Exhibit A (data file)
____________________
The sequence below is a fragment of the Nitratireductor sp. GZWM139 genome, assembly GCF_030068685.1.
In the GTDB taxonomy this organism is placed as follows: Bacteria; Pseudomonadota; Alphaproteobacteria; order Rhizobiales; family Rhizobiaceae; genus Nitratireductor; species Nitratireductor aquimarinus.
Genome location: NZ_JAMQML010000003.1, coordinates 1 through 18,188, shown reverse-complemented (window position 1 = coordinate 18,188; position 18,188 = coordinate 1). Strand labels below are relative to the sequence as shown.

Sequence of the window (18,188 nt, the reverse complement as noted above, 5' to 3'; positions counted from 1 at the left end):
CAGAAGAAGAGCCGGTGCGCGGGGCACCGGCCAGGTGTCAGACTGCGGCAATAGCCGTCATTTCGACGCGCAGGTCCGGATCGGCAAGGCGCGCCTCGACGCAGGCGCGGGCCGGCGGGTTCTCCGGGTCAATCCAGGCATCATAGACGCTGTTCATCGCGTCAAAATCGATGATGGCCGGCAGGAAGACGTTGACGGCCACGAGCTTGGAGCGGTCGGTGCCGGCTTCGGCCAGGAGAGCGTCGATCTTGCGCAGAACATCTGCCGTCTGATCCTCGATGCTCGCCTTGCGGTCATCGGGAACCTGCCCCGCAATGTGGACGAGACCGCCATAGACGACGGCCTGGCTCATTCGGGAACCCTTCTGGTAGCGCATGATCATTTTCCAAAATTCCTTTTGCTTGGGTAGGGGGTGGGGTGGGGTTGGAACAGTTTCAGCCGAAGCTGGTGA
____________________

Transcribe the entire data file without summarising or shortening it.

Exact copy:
The sequence below is a fragment of the Nitratireductor sp. GZWM139 genome, assembly GCF_030068685.1.
In the GTDB taxonomy this organism is placed as follows: Bacteria; Pseudomonadota; Alphaproteobacteria; order Rhizobiales; family Rhizobiaceae; genus Nitratireductor; species Nitratireductor aquimarinus.
Genome location: NZ_JAMQML010000003.1, coordinates 1 through 18,188, shown reverse-complemented (window position 1 = coordinate 18,188; position 18,188 = coordinate 1). Strand labels below are relative to the sequence as shown.

Sequence of the window (18,188 nt, the reverse complement as noted above, 5' to 3'; positions counted from 1 at the left end):
CAGAAGAAGAGCCGGTGCGCGGGGCACCGGCCAGGTGTCAGACTGCGGCAATAGCCGTCATTTCGACGCGCAGGTCCGGATCGGCAAGGCGCGCCTCGACGCAGGCGCGGGCCGGCGGGTTCTCCGGGTCAATCCAGGCATCATAGACGCTGTTCATCGCGTCAAAATCGATGATGGCCGGCAGGAAGACGTTGACGGCCACGAGCTTGGAGCGGTCGGTGCCGGCTTCGGCCAGGAGAGCGTCGATCTTGCGCAGAACATCTGCCGTCTGATCCTCGATGCTCGCCTTGCGGTCATCGGGAACCTGCCCCGCAATGTGGACGAGACCGCCATAGACGACGGCCTGGCTCATTCGGGAACCCTTCTGGTAGCGCATGATCATTTTCCAAAATTCCTTTTGCTTGGGTAGGGGGTGGGGTGGGGTTGGAACAGTTTCAGCCGAAGCTGGTGA